Should 11-plus scores be secret? A tribunal hearing decides

James Coombs challenged the secrecy of  11-plus test scoring in a tribunal hearing last week. Judge Kennedy weighed up evidence for six hours but made no ruling because test provider CEM failed to send a representative to give evidence. The 11-plus company left the Information Commissioner to defend their point that test scores are commercially sensitive. The Judge was highly critical of the test provider for not being present to answer the case themselves. He explained the decision to delay his ruling by pointing out, “This is a very important case” and, “There is a great deal of public interest in this hearing.”

James had asked to see the ‘raw scores’ of the 11-plus, but his Freedom of Information request had been turned down by the 11-plus company.

James said, “Few people even know what raw scores are, but it’s quite simple. The 11-plus test scores are originally in a format like 12 out of 25, but these simple scores are not routinely shown to parents. Instead parents are given ‘standardised scores’ which are adjusted score numbers like 118.12. I asked to see the original scores because turning a straightforward score into a larger number with two decimal places is disguising how the test really works.”

James argued that test providers might like secrecy because grammar schools have different ‘ability’ levels and the raw scores would reveal this. He also questioned CEM’s claim that test tutors would find a use for the information.

He said, “CEM claim that secrecy with 11-plus scores gives them a commercial selling point for a ‘tutor resistant’ test. But they provided no evidence that they even use this claim in marketing. No one believes the 11-plus is tutor proof in any case.”

The majority of the hearing considered how 11-plus scores might benefit tutors, and whether a ‘tutor proof’ 11-plus test was even possible. The judge questioned whether the test company had other reasons for keeping scores from the public, but concluded there should be ‘good faith’ that there was a genuine reason for the secrecy.

James said, “I hoped that there’d be a decision on the day, but I’m glad the judge feels this issue is important enough to consider properly. No one knows a lot about scoring for the 11-plus, and CEM’s point that the scores could help tutors wasn’t entirely accepted by the tribunal. The judge appeared frustrated that the test company didn’t bother to send anyone to explain how the test works.”

The Information Commissioners Office barrister Ms.Connor pointed out that it was ‘unfortunate’ that the test company were not there to argue the case.

James said, “It was quite intimidating being up against a professional barrister but still no-one has explained why this basic information should not be in the public domain. It’s important that everyone understands how grammar school places are decided, and obscuring the scores helps no one.”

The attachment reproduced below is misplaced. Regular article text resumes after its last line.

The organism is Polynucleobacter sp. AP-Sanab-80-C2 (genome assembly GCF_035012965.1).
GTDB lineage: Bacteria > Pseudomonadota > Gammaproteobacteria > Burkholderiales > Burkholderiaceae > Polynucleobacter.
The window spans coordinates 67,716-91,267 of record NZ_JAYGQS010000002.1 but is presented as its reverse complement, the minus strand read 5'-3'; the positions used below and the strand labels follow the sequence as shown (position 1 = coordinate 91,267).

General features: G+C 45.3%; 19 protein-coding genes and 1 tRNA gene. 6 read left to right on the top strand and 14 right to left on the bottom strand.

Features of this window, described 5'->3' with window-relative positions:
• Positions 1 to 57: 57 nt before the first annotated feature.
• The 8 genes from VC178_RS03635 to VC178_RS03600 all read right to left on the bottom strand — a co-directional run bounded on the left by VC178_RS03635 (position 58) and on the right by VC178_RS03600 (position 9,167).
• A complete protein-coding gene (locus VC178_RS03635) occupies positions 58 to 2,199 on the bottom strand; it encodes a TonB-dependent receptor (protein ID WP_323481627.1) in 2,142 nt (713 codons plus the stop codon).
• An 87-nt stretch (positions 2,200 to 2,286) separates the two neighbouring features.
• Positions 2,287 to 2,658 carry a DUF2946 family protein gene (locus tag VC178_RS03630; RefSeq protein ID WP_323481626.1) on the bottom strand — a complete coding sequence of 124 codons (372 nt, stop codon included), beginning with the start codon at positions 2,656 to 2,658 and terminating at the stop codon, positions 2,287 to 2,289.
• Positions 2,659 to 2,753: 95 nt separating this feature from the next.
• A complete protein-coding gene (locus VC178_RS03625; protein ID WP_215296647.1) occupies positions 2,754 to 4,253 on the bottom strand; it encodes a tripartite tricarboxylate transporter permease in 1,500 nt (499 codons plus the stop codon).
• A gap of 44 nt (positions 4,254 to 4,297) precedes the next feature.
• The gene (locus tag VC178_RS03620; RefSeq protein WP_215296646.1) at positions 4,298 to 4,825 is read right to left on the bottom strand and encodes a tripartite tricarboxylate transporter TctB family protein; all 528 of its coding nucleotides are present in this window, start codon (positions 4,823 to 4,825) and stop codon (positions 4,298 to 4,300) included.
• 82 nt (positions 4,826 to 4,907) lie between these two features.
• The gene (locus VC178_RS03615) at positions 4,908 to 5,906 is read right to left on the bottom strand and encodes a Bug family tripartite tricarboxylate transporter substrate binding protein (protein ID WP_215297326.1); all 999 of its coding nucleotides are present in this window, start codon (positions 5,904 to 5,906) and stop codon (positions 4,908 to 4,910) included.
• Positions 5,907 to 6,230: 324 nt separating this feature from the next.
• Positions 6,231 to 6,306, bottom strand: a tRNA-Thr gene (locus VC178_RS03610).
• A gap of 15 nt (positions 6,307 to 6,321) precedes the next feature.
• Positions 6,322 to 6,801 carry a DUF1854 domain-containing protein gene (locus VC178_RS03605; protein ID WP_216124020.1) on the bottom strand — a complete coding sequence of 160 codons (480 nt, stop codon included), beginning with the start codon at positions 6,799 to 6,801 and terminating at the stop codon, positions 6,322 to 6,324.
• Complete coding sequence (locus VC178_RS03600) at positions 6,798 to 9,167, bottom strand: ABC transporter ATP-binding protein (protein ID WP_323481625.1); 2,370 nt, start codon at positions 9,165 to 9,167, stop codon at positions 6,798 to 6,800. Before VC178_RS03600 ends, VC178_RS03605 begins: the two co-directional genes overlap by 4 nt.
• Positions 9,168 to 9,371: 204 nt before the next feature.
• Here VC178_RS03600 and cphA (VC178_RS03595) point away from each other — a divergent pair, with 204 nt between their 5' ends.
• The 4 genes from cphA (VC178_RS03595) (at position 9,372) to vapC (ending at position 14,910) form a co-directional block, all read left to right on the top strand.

He continued, “The judge has not yet considered the public interest in revealing these scores. I hope he decides that openness with the 11-plus benefits all parents who’d like to know exactly how the test judges their child.”

Joanne Bartley of Comprehensive Future attended the hearing, and said, “James is a member of the public who’s put a lot of hours into making this case. I think the test company should have shown him some respect by being there. This hearing gives James no personal benefit, he’s only doing it because he cares about fairness and transparency.”

“The 11-plus was certainly under the spotlight, with the judge regularly referring to problems with inequality and unfairness with this test. However Judge Kennedy made it clear that the case was entirely about whether the public should have the right to see raw test marks.”

She continued, “I’m based in Kent where 15,000 children take an 11-plus maths paper with only 25 questions. No one in the county knows how many children score the same marks before standardisation, and with so few marks available it’s probably thousands. I suspect test companies don’t want anyone to see raw scores because it reveals information that discredits the logic of the test. Greater transparency with 11-plus scores helps people make up their own minds about whether or not this test is fair.”

The hearing has been adjourned until test provider CEM can fulfil the judge’s wish for further evidence. It will either resume with CEM as a party to the case, or without them if they choose not to engage with the legal process.